If there is one thing Sunderland fans have had to get used to in recent times, then it's welcoming new people to the club. It's quite remarkable to consider that a year ago today, Martin O'Neill was the manager.
Since then, Paolo Di Canio, Gus Poyet and, if you're a pedant, Kevin Ball have all had spells in his old office. That means four different coaching teams too, of course. This time last year there was no official Director of Football in place either where as now, if you are relaxed about titles, we are on to our second since.
Roberto De Fanti's spell is ultimately quite hard to judge at the moment. The time for that will likely be the end of the season when we know the final fate of the season that he prepared. If survival is secured, perhaps popular opinion will soften on him slightly. Survival and a cup final for a team who finished 17th the previous year and was openly focused on bringing spending down may not read too badly once the immediate stresses of the league campaign are removed from the equation.
But in many ways I think that De Fanti was almost destined to be the fall-guy from the start. Did he make mistakes? Unquestionably. Some big ones, too. But there is, and always was, a real air of mystique surrounding the Italian. He cut an isolated figure, cast almost as a voiceless and faceless hostile invader of the club.
Just who was this man and what was his plan? What exactly was his role? How responsible was he for which deals? Last weekend, De Fanti was a guest analyst on BT Sport's Serie A coverage where he spoke briefly about his time at the club. What was striking about it was the fact that it was the first time Sunderland fans, or anyone else outside the club really, had actually heard him talking about Sunderland, and it came two months after he had left.
For me, this is a crucial lesson from history that simply can't be ignored. With Lee Congerton now appointed to a similar role, the same questions are being asked again. This time, answers need to be provided and they need to come from him. There needs to be a relationship there with the supporters, via the people who will ask the questions the fans need answering - the press.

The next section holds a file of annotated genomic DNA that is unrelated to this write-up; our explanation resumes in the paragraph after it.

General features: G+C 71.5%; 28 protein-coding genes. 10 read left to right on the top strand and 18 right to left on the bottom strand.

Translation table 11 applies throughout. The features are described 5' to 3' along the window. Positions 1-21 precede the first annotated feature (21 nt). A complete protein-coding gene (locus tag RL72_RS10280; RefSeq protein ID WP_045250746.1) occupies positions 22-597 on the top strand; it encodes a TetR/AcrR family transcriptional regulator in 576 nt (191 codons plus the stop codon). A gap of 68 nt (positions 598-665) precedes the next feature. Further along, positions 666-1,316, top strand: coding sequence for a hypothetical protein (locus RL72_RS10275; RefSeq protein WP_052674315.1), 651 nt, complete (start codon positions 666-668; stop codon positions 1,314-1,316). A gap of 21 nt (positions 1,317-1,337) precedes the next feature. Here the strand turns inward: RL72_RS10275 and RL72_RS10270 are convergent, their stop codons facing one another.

I know it's easy to just take a step back, lament the ease of words, and insist that he will be judged purely on what he delivers. Ultimately, that is true. But surely before judgement we must first be able to establish context? Crying "we want results!" is all well and good, but it's not really fair.
We need to know how they plan on making it better, when we can expect tangible change, what any short-term hardships may be, what 'better' actually means. What precisely is his remit, both in the short-term and the long-term? Basically, the exact same questions that are asked to new managers when they come into the club. If money is going to be an issue for a couple of years and the goals altered accordingly, then let us know so we can adjust our expectations similarly.
If the De Fanti era at Sunderland proved one thing, it was that the recruitment team will be held responsible by fans for transfers, regardless of the specifics. The days have gone when scouts can hide behind a manager. That's reasonable. Congerton should be held accountable for who he brings to the club, good or bad, but that means he needs to be granted a public voice.
I personally believe Sunderland have their plans bang on the money with regard the more continental structure for recruitment at the club. It's the way you build for the future rather than just riding the wave of a decent manager.
But, despite that, there are only two ways I can currently see it actually working and having the desired effect. The first is instant and unmitigated success. Let's just admit that's highly unlikely to happen, shall we? The second is to allow the Director of Football or Sporting Director the opportunity to connect with the supporters and buy the time necessary to actually effect change.
Without that, we are just destined to forever repeat the same cycle of suspicion, scapegoating, witch-hunt and starting over. It's unavoidable.
Hand on heart, I have no idea if Congerton is the right man for the job. I've never met him and have not been entirely convinced of his track record. But I just hope, as a supporter, that he is presented to the press with decent regularity and allowed to get people on his side on a personal level.
If we just leave him solely at the mercy of his ability to deliver instant results, then we are in danger of just creating another faceless shadow-lurking easy target at the club to blame for everything whilst solving nothing.
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